Also I thought that this book was overwritten and almost too complex. It could have been edited down. I had to force myself to finish it. I will not be reading the next books in this series.

Ms. Kiittredge is clearly a very talented writer, I just hated Aoife and it ruined the story forme.
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10 of 13 people found the following review helpful By Urban Fantasy Investigations on March 8, 2011
Format: Hardcover
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I feel so bad but I just could not get thorough the book. I forced myself to read through half of it and just could not continue to read it all and skimmed through to the end. It felt like every page was 10 pages long and everything was way over explained. The more I read the more I found that I just wanted the page to end and get on with the story. The plot was a good plot and the world building was fantastic, but uggh I really just could not connect with it at all. I was going to purchase the book and I'm glad that I decided to borrow it from the library instead.
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8 of 11 people found the following review helpful By J. Meegan VINE VOICE on February 27, 2011
Format: Hardcover Verified Purchase
It took a few chapters before this book really started to grow on me. First off, I'm not a huge fan of the 1950s...and the idea of a steampunk story set in an alternate 1950s sounded even less appealing. Secondly, I spent a large portion of the book wanting to slap Cal silly. Lastly, in an era supposedly filled with simple, easy to spell and pronounce names (Jack, Sue, Lucy), why in the hell would you give your main character a name like Aoife?!

But eventually I got sucked in and now, having just finished it, I can honestly say this was one of the most creative and entertaining YA books I've read this year. Seriously, this book has it all: steampunk, gothic horror, fairies, romance, a strong heroine, a compelling hero, and enough twists and turns to keep even the most jaded reader on her/his toes. I can safely say I absolutely did not see some of the big reveals in the second half of the book coming. At all. Kittredge really knows how to play her hand without showing her cards too soon. Frankly, in the hands of a less talented writer, this story could have been an unholy mess: there's SO much going on and so many layers to the story. But I think it all unfolded perfectly...and I don't think it was overly long as some folks have said. But then I like my stories to suck me in and hold me there for more than a few hours.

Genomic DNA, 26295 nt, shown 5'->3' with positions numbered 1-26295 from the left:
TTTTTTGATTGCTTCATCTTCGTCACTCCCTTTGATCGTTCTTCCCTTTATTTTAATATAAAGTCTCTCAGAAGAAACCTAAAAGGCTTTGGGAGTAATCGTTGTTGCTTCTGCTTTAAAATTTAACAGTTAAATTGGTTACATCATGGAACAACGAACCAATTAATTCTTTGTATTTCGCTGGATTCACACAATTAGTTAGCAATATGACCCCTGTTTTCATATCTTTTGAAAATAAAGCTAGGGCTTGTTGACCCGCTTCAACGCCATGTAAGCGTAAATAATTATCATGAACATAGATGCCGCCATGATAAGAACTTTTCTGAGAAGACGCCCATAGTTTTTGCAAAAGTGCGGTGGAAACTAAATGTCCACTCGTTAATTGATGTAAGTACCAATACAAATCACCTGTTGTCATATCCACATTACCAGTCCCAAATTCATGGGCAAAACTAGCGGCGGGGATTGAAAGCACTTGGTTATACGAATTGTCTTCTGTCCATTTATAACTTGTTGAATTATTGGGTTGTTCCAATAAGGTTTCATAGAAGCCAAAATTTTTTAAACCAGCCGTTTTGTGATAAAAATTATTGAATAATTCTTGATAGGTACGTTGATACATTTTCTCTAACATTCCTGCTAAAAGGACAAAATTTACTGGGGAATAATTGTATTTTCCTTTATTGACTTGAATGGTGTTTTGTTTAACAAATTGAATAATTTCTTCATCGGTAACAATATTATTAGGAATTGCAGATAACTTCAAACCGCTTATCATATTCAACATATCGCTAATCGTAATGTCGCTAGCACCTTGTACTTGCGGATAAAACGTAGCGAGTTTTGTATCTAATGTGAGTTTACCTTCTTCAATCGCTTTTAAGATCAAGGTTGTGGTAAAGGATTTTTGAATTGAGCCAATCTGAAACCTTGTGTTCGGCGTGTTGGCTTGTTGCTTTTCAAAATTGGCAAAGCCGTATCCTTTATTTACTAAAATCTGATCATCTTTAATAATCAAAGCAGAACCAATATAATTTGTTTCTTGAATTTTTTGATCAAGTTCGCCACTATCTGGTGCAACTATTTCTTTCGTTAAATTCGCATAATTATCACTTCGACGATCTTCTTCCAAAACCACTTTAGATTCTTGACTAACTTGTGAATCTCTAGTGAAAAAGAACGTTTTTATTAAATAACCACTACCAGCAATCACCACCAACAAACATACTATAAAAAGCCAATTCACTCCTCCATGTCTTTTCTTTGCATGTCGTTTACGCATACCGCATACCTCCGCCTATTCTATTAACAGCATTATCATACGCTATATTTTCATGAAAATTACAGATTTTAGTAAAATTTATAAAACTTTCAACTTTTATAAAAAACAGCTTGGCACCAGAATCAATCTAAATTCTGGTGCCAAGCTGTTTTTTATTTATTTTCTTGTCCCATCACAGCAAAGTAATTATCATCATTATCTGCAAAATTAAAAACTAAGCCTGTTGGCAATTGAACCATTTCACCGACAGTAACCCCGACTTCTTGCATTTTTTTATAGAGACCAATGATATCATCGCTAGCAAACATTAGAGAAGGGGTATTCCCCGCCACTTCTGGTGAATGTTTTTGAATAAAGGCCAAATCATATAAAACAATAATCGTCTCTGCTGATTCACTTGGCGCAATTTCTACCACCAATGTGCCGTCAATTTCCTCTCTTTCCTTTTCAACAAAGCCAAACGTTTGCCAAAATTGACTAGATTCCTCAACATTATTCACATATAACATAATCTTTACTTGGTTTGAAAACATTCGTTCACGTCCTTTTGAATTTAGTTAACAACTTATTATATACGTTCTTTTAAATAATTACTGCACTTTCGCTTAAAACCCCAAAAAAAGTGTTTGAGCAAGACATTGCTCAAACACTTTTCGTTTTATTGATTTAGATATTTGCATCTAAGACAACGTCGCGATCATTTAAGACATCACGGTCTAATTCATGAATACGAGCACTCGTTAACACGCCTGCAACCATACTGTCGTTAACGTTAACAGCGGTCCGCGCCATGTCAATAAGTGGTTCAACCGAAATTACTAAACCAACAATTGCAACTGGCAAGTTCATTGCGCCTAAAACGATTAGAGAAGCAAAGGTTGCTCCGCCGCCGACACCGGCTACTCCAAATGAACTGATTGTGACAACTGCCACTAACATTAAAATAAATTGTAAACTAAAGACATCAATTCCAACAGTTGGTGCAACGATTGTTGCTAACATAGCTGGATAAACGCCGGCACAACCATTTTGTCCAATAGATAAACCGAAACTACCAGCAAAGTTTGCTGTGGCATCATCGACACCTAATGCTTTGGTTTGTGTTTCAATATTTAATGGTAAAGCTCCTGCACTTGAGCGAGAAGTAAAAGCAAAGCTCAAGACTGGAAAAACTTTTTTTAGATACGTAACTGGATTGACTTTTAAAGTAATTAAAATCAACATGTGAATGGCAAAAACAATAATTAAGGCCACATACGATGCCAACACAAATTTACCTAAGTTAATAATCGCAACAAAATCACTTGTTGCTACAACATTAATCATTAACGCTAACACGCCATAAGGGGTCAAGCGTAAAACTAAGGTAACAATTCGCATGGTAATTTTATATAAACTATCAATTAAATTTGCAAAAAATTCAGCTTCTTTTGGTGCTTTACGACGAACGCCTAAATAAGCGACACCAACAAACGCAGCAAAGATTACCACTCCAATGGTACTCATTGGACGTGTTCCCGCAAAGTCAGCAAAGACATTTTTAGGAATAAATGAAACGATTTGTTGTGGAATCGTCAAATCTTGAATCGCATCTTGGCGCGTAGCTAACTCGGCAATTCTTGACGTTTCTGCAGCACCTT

I really liked Aoife a lot. She's quite a change from the usual batch of YA urban fantasy heroines--either they're mature beyond their years and overly competent OR they are too pliant and simply looking for a hero to prop them up and save them. Aoife is a wonderful foil for the period she lives in, a time when girls were expected to be good, get married, and not do much with their brains. Aoife is the exact opposite of all that but she's not perfect either...
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8 of 11 people found the following review helpful By Nelaine Sanchez VINE VOICE on February 22, 2011
Format: Hardcover
What a very unique adventure you'll find in The Iron Thorn. Set in an alternate Boston, Lovecraft, almost has the feel of a dystopian society. Where the government has control of its people and something as simple as believing in a fairytale will deem you a heretic. Aiofe is worried now that she is on the cusp of her 16th birthday - the same age that both her mother and older brother went mad. When she receives a message from her brother a few weeks before her birthday she grabs her BFF and they are off to discover what truly happened to him.

I really tried to love this book and there were many things about it that I did enjoy. For instance, I loved the steampunk-ness of it. It was dark and spooky and I was captivated by every dark corner just worrying about what was waiting to jump out at you from it. I loved the machinery, the magic, the madness of it all. The world building was phenomenal. It was truly as if you were transported to another time and place. The descriptions were so vivid that you could easily envision Lovecraft and its inhabitants.

My main complaint is that the book is so long. I felt that the story could have easily been told in half its size. The plot itself was also somewhat complicated so between that and me trying to truly grasp everything that was taking place, it felt tedious at times. I also hated the name Aiofe. I had the same problem with Hermione (Harry Potter) for the first three HP books until it was finally explained in the fourth book. I know I never pronounced Aiofe right and just hated the doubt and pretty much the name altogether. With names like Conrad, Calvin and Dean you would've thought our heroine had a name that was much simpler to say.

Unfortunately, I didn't love The Iron Thorn, but I didn't hate it either.